Quote From Matthew Scully

Sunday, July 8, 2012
Posted in category Uncategorized

“Animals are more than ever a test of our character, of mankind’s capacity for empathy and for decent, honorable conduct and faithful stewardship. We are called to treat them with kindness, not because they have rights or power or some claim to equality, but in a sense because they don’t; because they all stand unequal and powerless before us.”

Matthew Scully, Dominion: The Power of Man, the Suffering of Animals, and the Call to Mercy

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8 Responses to Quote From Matthew Scully

  1. David says:

    July 9th, 2012 at 4:19 am

    I think that the idea in the quote are totally valid (just common sense, now that I think about it), but I also can’t help but then associating that idea with the modern West’s insane fixation on pets and animals.

    There’s a marketing book called ‘Microtrends’ which (although edited by a neo-con booster for Hillary Clinton and Fox News pundit named Mark Penn) has some really interesting marketing stats inside. One such stat was that pet ownership has increased dramatically in the past 30 years….in PERFECT inverse correlation with the decrease in actual human procreation. So, obviously, us humans are frequently anthropomorphizing animals and projecting the consciousness of children onto the dumber behavior of animals. (Anybody who’s seen the single cat lady drone on about her cats’ “personalities” has seen this everyday sort of delusional behavior.)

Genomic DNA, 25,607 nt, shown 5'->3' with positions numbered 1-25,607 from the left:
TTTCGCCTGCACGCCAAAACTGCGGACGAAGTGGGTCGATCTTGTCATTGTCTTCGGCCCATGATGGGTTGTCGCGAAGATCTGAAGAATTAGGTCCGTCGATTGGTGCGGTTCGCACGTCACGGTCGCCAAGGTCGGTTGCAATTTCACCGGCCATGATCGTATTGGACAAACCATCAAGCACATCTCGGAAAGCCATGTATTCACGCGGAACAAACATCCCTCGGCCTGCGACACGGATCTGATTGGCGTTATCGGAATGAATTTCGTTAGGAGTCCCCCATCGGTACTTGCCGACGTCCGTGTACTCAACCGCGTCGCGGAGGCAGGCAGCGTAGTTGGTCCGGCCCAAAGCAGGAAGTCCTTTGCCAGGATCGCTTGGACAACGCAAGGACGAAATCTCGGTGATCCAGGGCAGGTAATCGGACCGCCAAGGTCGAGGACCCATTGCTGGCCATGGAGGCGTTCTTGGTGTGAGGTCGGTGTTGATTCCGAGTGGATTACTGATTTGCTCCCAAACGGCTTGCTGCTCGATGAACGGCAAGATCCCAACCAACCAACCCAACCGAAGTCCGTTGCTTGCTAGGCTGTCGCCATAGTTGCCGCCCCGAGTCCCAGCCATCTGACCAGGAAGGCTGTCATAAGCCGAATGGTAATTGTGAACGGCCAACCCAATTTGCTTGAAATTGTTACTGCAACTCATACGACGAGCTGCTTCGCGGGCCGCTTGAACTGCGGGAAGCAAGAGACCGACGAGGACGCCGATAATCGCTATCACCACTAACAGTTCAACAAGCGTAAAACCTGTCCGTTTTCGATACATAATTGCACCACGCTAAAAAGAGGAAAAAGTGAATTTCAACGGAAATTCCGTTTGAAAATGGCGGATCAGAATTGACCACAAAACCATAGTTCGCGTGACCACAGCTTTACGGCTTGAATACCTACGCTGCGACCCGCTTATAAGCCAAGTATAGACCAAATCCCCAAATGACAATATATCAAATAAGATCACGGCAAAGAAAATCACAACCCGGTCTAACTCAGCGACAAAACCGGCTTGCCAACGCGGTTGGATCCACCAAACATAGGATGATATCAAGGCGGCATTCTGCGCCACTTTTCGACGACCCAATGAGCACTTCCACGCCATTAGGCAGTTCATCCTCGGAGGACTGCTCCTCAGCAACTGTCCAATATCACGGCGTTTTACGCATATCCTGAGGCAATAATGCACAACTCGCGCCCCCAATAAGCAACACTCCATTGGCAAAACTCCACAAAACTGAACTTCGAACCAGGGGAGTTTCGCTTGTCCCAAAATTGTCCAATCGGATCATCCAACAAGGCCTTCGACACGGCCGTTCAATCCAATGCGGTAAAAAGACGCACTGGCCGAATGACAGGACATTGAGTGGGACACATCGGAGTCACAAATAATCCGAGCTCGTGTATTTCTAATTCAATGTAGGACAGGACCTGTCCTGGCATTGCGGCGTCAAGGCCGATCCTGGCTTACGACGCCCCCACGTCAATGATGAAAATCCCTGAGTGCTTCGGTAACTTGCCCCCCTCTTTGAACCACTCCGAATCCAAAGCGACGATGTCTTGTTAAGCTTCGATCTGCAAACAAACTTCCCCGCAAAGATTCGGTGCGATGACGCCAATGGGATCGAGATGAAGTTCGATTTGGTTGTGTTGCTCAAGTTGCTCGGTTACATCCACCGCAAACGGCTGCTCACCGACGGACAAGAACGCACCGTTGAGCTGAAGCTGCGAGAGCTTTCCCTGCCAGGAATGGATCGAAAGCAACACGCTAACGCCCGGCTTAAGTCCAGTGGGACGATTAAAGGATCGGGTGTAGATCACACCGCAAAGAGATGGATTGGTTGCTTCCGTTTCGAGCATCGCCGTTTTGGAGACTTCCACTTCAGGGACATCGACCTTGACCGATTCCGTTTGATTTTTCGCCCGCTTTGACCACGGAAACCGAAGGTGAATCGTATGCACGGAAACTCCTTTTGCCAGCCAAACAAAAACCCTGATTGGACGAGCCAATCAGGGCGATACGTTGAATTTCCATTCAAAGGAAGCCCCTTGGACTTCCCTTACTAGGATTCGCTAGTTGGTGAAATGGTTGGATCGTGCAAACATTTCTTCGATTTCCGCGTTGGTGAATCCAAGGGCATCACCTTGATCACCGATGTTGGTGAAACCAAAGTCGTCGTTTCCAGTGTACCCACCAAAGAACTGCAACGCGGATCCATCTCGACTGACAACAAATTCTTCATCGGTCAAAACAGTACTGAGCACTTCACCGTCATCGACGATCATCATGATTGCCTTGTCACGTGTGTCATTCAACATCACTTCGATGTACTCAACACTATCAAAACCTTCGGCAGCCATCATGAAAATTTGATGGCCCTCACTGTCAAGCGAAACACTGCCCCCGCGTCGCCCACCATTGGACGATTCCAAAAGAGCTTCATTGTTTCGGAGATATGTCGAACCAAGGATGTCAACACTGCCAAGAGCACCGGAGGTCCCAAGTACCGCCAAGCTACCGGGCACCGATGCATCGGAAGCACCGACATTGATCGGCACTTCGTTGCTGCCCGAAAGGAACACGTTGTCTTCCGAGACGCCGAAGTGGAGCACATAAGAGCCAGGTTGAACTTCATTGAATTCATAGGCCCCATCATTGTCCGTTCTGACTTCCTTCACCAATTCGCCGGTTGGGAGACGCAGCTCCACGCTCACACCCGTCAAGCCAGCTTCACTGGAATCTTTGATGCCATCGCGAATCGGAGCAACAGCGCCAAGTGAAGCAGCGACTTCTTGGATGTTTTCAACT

So there’s no epidemic of people being mean to animals, at least that I’m aware of. (With the exception of police “puppy-cides”, as frequently chronicled by the great Radley Balko: http://www.theagitator.com/2012/07/09/what-else-are-lake-charles-police-afraid-of/.) And so I’m not sure what triggered Matthew Scully to write this in the first place. To the contrary of an epidemic of people being mean to animals, the past two generations have instead exhibited the opposite: an ever-increasing need to have more animals in their lives, and to spend lavish amounts of money on them.

  2. Luek says:

    July 11th, 2012 at 2:01 am

    I can not stand nor will tolerate cruelty to animals.
    However, I do not expect the animal kingdom to thank humans for developing the rabies vaccine, establishing the veterinary branch of medicine and the SPCA or having a billion dollar a year pet food/products industry.